Hierarchy groups allow related hierarchies to be organized together for easy browsing and selection. Hierarchies may be grouped using one or more hierarchy group properties. A hierarchy can only be associated with a single group for each hierarchy group property. The core Hierarchy Group property may be used for default grouping purposes. Additional hierarchy group properties may be added to handle alternate grouping requirements. When browsing hierarchies, use the Group By drop-down list to select a different hierarchy group property to use for grouping.

As stated above, you might create hierarchy groups to organize related hierarchies. For our example, we are going to manage both primary and alternate rollups in a single hierarchy, but you could split those into separate hierarchies.

Another reason to place a hierarchy in a group is to create a constraint on a property definition with the data type Global Node. A Global Node data type is used for Essbase attribute dimension assignments. The property itself is pointing to another node within the same version. For example, in Sample.Basic, the Product dimension has 4 associated attribute dimensions; Caffeinated, Intro Date, Ounces, and Pkg Type. When you create a property with the Global Node data type, you can by default select any node within the same version. Placing the attribute hierarchy into its own group allows you to constrain the available nodes to only that hierarchy. In a later post, we’ll create a property called Custom.Sample.Attribute.Product.Caffeinated to manage the associations between Level 0 Product members, and members from the Caffeinated hierarchy.

To create a hierarchy group…

Click on Hierarchies -> Mouse over New -> Click on Hierarchy Group

007 - create hierarchy group

Give your hierarchy group a Name, and if you wish a Description but it is not required.

To assign a hierarchy or hierarchies to this new group, you can double-click on them, or select them and then press the right arrow button. I am going to assign the Account hierarchy into this group.

If you do not add any hierarchies into your new group, nothing will look different when press OK to save. You have to go into the Administer section to edit/delete.

008 - name and assign hierarchy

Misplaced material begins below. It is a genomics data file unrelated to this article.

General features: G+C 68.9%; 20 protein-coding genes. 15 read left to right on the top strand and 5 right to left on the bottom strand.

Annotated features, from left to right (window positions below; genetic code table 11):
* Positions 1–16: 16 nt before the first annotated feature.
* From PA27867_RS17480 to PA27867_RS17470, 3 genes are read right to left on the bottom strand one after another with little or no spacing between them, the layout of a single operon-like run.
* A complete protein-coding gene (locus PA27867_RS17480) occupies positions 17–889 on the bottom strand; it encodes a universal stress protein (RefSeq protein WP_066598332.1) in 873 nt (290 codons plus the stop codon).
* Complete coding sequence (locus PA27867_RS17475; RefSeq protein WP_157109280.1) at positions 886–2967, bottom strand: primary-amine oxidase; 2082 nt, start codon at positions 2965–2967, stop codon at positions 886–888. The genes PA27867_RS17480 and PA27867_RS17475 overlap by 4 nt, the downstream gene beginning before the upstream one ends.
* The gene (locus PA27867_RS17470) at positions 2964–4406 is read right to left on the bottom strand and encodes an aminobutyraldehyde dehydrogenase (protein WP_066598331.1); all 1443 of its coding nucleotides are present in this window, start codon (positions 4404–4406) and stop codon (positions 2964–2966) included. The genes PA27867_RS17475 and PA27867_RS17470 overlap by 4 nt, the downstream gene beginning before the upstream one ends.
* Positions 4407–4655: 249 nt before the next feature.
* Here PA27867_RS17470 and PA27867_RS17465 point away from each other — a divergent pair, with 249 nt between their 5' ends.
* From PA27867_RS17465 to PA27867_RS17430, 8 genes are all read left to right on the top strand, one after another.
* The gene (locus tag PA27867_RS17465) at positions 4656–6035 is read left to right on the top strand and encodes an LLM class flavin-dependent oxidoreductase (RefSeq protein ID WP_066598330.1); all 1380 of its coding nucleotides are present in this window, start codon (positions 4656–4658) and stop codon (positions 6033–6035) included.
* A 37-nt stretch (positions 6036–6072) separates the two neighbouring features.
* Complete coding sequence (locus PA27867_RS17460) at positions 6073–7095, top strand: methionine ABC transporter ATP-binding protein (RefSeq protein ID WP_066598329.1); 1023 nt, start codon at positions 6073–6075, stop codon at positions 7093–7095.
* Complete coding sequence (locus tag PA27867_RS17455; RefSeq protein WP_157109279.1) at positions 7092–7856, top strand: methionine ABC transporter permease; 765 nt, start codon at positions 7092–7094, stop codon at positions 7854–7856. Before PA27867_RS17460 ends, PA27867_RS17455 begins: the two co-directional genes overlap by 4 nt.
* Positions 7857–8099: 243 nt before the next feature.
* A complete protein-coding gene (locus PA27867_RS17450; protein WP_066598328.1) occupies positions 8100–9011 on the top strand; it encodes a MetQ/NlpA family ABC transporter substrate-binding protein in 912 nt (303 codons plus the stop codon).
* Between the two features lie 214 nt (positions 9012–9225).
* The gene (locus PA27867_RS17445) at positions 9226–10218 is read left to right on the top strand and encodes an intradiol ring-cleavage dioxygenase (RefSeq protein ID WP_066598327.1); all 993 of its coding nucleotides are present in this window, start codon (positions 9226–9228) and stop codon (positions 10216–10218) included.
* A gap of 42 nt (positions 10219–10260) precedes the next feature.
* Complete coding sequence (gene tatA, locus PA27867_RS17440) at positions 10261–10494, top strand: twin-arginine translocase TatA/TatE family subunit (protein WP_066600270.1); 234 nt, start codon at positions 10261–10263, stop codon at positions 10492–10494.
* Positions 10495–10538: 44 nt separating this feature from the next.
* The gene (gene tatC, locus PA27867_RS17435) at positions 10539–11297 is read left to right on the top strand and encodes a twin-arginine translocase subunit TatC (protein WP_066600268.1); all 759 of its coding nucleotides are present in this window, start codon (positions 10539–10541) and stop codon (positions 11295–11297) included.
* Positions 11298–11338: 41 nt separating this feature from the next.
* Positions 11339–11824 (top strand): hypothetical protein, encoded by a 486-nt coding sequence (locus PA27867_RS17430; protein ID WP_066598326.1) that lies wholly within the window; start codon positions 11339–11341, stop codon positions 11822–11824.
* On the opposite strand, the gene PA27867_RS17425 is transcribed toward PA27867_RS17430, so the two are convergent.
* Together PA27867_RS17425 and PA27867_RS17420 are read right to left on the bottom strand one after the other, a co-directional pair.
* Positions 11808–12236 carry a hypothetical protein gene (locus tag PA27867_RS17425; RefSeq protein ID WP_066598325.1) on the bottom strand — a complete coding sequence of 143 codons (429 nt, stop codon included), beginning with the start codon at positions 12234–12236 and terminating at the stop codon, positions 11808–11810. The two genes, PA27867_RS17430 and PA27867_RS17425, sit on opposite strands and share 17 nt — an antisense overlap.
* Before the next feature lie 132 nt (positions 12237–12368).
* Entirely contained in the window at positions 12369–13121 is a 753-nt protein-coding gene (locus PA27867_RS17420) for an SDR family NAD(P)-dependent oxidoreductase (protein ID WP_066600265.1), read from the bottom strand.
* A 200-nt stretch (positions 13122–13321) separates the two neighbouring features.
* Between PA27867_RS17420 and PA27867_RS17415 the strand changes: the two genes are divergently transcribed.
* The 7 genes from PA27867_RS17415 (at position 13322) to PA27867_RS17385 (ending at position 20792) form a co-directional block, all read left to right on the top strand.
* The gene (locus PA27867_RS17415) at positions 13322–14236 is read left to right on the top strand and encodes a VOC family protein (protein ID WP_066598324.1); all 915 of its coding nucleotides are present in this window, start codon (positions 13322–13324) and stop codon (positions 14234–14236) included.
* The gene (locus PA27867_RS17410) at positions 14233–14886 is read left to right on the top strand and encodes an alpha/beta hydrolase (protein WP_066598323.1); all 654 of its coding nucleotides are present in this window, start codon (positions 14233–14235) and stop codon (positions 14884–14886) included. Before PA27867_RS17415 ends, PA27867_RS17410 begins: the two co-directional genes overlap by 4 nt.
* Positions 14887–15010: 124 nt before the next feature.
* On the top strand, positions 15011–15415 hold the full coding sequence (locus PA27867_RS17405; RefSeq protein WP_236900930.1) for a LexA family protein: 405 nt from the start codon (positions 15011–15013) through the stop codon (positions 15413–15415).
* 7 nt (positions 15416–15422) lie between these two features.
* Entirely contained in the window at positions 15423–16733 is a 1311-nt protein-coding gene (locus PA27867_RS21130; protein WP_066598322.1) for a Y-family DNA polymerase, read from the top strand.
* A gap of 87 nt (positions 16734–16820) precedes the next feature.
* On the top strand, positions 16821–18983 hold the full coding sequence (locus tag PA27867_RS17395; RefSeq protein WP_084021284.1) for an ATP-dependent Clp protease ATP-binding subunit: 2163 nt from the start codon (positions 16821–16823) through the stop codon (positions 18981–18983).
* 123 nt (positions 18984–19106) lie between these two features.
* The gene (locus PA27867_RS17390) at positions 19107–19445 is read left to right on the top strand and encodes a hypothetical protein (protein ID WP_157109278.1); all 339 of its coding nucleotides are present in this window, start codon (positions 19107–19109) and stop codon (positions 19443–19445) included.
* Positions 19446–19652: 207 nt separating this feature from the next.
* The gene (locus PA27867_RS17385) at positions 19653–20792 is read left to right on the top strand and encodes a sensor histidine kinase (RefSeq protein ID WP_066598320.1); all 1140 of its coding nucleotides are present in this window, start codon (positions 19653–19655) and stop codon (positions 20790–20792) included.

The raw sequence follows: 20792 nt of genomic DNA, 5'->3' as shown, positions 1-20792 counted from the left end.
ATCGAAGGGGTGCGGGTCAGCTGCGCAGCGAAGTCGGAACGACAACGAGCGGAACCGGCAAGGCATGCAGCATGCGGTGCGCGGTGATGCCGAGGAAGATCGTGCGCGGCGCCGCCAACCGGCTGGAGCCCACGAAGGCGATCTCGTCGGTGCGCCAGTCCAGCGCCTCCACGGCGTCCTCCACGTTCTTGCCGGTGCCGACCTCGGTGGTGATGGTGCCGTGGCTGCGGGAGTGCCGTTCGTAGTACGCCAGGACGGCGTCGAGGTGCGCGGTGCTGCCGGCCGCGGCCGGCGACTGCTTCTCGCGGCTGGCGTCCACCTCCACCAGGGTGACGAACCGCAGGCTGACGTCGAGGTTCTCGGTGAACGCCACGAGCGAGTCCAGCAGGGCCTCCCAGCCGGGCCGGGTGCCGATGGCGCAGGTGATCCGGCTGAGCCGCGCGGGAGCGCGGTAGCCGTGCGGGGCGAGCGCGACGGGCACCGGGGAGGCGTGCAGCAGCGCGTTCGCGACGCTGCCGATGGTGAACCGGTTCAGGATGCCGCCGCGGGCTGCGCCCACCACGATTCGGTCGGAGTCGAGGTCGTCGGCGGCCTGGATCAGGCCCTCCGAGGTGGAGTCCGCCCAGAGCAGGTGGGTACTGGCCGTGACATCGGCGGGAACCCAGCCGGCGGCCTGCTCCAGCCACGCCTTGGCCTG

Click OK to save the hierarchy group.

009 - ok

Because we did add a hierarchy into this group, we can see the group in the hierarchy section.

Click the plus button next to the group to expand.

Now we can see the contents of the Account_Hierarchies group.

011 - expanded group

By default, the view will display your hierarchies grouped by Hierarchy Group.

If you don’t wish to view the groups but only want to see the hierarchies, click on the drop down next to Group By -> Click on [None].

012 - group by none

Now we see only hierarchies.

013 - no grouping

Nodes

A Hierarchy in DRM is made up of nodes. A node in DRM is the equivalent to a member in Essbase.

The following is taken from Oracle’s online DRM User Guide Documentation…

Master or reference data records used to describe, qualify, or summarize transactional data in a subscribing system are managed in Data Relationship Management as nodes. For example, within a hierarchy that represents an organizational structure, a node might represent a department or a cost center. Nodes in a version can have properties called global node properties. Nodes in a hierarchy can have hierarchy-specific properties called local node properties.

Within a version, a node may be a part of more than one hierarchy. A node can have many user-defined properties that store information about the node and control the use of the node within the information systems of an organization.

The following terms are used to define the position of a node and behavior of the node within a hierarchy:

Leaf – A node that cannot have children
Limb – A node that can have children
Child – A node directly below another node (if B is directly below A, B is a child of A)